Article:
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June 1994


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Film and TV Studies Discussion List <[log in to unmask]>
Daniel Pisano <[log in to unmask]>
Tue, 7 Jun 1994 12:36:30 MESZ
from "cme2" at Jun 6, 94 11:26 am
Film and TV Studies Discussion List <[log in to unmask]>
text/plain (90 lines)
Hello Chloe,
> I am about to undertake a dissertation on video censorship.
[in Britain]
Is there any material about this kind of censorship in general?
There is also an interesting kind of 'editing' that a US-film
undergoes when released in the US.
Basic Instinct, for example was shortened by mere 45 seconds.
(THE 45 seconds. In Europe, it is called (pardon my French)
"The fuck of the century" between Sharon Stone and (was it Michael Douglas?))
That scene was never shown in the US, although it is a US-made film, it
was only shown in its entirety in Europe.
The same holds true for 'Total Recall'.
There are two verions. The shorter one was released as Rated-16 in Germany and
the other one as Rated-18. In video stores, you could rent both, depending
on your age. If you recall (no pun intended) the film poster (correct
technical term?), the scene is set with a blue 'back light'.
The Rated-18 version has an identical cover, but it is overcast in red, to
distinguish itself from the rated-16 version.
{Spoilers: Star Trek 6 and Aliens}
As for other 'stranger' editing practices, watch the German and the US versions
of Star Trek 6. Highly interesting.
The American version is longer.
I never understood why the following scenes were cut out:
The President, after talking to the Klingon and the Romulan ambassador
on the killing of chancellor Ghorkon, is visited by a staff of Starfleet
generals that put up a diagram in his office and explain a plan to liberate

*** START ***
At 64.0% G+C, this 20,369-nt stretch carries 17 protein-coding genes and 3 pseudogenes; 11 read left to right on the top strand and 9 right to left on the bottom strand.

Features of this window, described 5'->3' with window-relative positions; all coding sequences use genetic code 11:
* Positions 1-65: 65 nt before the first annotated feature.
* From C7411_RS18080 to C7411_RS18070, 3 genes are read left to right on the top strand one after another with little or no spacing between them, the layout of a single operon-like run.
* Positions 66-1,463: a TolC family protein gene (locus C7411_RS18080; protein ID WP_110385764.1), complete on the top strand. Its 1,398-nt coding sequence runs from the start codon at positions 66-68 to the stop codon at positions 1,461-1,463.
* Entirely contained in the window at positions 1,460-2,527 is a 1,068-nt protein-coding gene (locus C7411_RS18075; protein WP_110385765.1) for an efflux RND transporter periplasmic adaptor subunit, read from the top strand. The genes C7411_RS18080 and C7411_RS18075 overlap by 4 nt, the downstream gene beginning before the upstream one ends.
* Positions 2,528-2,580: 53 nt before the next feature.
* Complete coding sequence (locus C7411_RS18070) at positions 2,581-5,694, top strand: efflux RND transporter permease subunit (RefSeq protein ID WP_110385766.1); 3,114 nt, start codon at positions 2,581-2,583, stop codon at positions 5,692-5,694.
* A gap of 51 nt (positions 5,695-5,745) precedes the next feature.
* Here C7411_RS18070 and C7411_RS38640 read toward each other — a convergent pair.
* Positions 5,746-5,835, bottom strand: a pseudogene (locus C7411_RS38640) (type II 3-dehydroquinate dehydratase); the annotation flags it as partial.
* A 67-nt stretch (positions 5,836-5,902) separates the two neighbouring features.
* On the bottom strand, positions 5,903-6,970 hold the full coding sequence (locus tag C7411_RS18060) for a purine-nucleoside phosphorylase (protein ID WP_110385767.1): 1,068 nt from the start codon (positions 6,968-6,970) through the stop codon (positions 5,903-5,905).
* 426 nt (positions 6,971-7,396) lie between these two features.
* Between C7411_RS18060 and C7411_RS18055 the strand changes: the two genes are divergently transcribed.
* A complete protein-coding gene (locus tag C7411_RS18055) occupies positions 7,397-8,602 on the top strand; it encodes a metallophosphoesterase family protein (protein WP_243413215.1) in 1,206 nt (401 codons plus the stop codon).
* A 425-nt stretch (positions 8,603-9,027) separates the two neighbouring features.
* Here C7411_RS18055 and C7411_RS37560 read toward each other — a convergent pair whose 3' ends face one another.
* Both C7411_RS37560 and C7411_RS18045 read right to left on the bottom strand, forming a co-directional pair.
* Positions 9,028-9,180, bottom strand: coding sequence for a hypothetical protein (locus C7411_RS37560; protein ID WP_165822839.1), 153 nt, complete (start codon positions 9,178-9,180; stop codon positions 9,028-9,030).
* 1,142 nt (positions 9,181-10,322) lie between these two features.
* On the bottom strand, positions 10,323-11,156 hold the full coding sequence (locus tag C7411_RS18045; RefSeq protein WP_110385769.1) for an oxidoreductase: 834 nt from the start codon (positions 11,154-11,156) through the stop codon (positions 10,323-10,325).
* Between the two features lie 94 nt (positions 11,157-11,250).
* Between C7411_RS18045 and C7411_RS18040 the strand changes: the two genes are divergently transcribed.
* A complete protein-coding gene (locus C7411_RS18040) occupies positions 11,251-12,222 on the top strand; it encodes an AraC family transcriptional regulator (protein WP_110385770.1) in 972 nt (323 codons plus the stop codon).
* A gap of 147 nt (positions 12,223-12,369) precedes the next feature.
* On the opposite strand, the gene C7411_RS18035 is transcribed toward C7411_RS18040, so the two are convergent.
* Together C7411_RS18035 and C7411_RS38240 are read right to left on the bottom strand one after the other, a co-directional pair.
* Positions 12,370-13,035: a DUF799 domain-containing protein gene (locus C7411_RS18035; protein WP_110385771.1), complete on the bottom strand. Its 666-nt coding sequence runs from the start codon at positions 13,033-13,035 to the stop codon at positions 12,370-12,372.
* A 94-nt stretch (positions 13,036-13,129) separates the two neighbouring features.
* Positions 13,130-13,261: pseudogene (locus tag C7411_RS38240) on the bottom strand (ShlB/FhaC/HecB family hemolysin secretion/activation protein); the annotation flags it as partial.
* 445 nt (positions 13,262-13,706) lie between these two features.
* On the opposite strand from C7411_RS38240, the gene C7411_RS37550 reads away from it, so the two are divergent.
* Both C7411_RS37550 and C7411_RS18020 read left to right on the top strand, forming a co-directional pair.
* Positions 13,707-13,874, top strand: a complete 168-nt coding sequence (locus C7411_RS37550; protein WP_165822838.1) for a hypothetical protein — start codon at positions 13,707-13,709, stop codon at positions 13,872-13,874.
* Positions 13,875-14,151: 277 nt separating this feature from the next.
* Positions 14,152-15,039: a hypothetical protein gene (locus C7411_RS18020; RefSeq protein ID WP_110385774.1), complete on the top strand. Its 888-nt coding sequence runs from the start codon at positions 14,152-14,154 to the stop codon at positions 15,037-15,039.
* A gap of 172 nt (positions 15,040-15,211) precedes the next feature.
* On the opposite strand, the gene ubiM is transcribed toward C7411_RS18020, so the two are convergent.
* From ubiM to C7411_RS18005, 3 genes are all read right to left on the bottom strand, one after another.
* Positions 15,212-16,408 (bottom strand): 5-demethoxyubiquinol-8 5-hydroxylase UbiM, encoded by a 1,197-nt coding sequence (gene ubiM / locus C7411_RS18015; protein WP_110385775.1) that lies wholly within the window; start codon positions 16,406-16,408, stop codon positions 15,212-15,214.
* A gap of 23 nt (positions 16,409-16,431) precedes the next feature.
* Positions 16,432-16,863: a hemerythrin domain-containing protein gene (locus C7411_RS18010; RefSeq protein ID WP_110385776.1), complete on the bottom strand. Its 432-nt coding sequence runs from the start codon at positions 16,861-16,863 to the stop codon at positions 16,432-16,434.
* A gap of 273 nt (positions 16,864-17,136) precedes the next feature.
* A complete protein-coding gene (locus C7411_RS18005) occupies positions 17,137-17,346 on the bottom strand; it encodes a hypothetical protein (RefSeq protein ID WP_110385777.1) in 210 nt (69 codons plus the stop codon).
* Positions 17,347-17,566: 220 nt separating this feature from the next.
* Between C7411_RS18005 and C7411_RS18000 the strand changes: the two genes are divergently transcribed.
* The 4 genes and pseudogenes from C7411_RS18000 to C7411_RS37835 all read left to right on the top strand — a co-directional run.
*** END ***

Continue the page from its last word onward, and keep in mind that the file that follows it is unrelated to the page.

the captured Kirk and McCoy in a military coup.
Two main statements were cut out:
Upon being asked what would happen if the plan failed, General Sykes answers:
"Then, quite frankly, Mr. President, we can clear their chronometers"
Then, at the end of this two-minute sequence, the other general (who also
appeared in ST4) waits until the others are gone and asks the President:
"Do you realize that Kirk has once saved this planet?" - "Yes, and he's going
to do it again." (compare: Whales in ST4 and now the personal sacrifice
to avert a full scale war with the Klingons now)
This all is not featured in the German version.
Later, you can see the President's office (cut ins in the trial scene) with
the diagrams propped up in the background and the German audience never knew
how they got there.
Lt. Valeris confronts Spock a few times with the question "A lie?" when Spock
acts on himself and misinforms Starfleet only to stall for time to save his
Spock, who cannot lie because he's a Vulcan (not exactly, he could lie if he
wanted to because he's half-human) answers with "An Omission" or "An Error".
This is not featured in the German version and hence, the audience will
not understand it when Kirk asks Valeris who she cooperated with in the
conspiracy to kill the chancellor and she answers with a nonchalant "I don't
know." Spock then asks "A lie?" and she answers "A decision."
Mental ping-pong. Well-written but never understood in Germany.
The Killer in the 'JFK' scene (President is about to be shot at at the Camp
Khitomer conference) is _NOT_ a Klingon.
It is Admiral Sykes in a disguise.
The 2 and 1/2 seconds long sequence in which one bows over the fallen killer
and says, "This is not Klingon blood." and tears off the mask to reveal that
a Starfleet admiral was about to shoot the President was clean cut out of the
German version. Just like that.
I never understood why this was made, since the cut-out scenes were not violent
nor did they contain any other offending elements that may have been the
There's more to cutting:
Some scenes in Aliens (the sequel to Alien) like the one where the Aliens make
their attack through the service tunnel and are shot at by an automatic device
is sometimes 'in' and sometimes 'out'.
It is not a violent scene, since you cannot see how the aliens are shot at
directly. Just a few guns shooting stray bullets in a tunnel and blips on the
radar closing in.
The sequence ends with the Aliens retreating although there were just 6 or so
bullets left (of thousands and thousands) in the guns. A suspense element.
And a whole lot more that has upset me during the years of film watching.
I feel like I never get the 'real thing'.
I'm living in a world where the cutting room floors are flooded of film clips
that were cut out from the 'final' versions.